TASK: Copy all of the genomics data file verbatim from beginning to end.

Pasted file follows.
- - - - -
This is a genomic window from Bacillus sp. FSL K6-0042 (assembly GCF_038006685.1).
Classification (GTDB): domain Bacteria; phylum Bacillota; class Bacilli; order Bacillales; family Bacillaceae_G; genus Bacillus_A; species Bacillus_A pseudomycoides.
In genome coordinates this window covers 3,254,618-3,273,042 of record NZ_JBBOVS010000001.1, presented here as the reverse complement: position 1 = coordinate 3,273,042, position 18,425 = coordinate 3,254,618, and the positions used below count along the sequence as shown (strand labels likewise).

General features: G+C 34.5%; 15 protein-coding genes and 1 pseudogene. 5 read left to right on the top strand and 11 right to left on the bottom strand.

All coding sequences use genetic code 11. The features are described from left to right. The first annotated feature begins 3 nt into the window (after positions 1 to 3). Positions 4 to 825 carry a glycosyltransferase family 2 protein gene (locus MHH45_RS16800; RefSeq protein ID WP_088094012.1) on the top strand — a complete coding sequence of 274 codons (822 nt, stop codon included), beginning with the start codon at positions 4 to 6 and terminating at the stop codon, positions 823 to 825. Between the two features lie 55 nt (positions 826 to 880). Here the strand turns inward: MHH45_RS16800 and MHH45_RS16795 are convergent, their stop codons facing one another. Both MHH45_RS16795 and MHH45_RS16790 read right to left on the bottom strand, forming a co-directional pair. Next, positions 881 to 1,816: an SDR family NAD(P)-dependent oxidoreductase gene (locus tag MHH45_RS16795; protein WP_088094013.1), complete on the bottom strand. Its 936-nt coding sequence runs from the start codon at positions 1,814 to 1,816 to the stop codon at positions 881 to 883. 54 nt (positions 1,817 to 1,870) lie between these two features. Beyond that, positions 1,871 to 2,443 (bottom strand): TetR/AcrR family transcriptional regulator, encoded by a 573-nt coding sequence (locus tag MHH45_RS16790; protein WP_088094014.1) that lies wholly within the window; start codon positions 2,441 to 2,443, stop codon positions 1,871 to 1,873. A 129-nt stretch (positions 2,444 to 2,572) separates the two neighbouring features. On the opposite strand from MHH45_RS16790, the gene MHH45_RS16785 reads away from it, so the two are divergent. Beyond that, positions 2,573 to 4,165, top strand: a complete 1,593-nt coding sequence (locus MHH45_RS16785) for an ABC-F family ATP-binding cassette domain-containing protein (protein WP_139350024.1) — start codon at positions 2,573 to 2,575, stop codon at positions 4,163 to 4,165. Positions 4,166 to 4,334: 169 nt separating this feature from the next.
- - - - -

This is a genomic window from Bacillus sp. FSL K6-0042 (assembly GCF_038006685.1).
Classification (GTDB): domain Bacteria; phylum Bacillota; class Bacilli; order Bacillales; family Bacillaceae_G; genus Bacillus_A; species Bacillus_A pseudomycoides.
In genome coordinates this window covers 3,254,618-3,273,042 of record NZ_JBBOVS010000001.1, presented here as the reverse complement: position 1 = coordinate 3,273,042, position 18,425 = coordinate 3,254,618, and the positions used below count along the sequence as shown (strand labels likewise).

General features: G+C 34.5%; 15 protein-coding genes and 1 pseudogene. 5 read left to right on the top strand and 11 right to left on the bottom strand.

All coding sequences use genetic code 11. The features are described from left to right. The first annotated feature begins 3 nt into the window (after positions 1 to 3). Positions 4 to 825 carry a glycosyltransferase family 2 protein gene (locus MHH45_RS16800; RefSeq protein ID WP_088094012.1) on the top strand — a complete coding sequence of 274 codons (822 nt, stop codon included), beginning with the start codon at positions 4 to 6 and terminating at the stop codon, positions 823 to 825. Between the two features lie 55 nt (positions 826 to 880). Here the strand turns inward: MHH45_RS16800 and MHH45_RS16795 are convergent, their stop codons facing one another. Both MHH45_RS16795 and MHH45_RS16790 read right to left on the bottom strand, forming a co-directional pair. Next, positions 881 to 1,816: an SDR family NAD(P)-dependent oxidoreductase gene (locus tag MHH45_RS16795; protein WP_088094013.1), complete on the bottom strand. Its 936-nt coding sequence runs from the start codon at positions 1,814 to 1,816 to the stop codon at positions 881 to 883. 54 nt (positions 1,817 to 1,870) lie between these two features. Beyond that, positions 1,871 to 2,443 (bottom strand): TetR/AcrR family transcriptional regulator, encoded by a 573-nt coding sequence (locus tag MHH45_RS16790; protein WP_088094014.1) that lies wholly within the window; start codon positions 2,441 to 2,443, stop codon positions 1,871 to 1,873. A 129-nt stretch (positions 2,444 to 2,572) separates the two neighbouring features. On the opposite strand from MHH45_RS16790, the gene MHH45_RS16785 reads away from it, so the two are divergent. Beyond that, positions 2,573 to 4,165, top strand: a complete 1,593-nt coding sequence (locus MHH45_RS16785) for an ABC-F family ATP-binding cassette domain-containing protein (protein WP_139350024.1) — start codon at positions 2,573 to 2,575, stop codon at positions 4,163 to 4,165. Positions 4,166 to 4,334: 169 nt separating this feature from the next.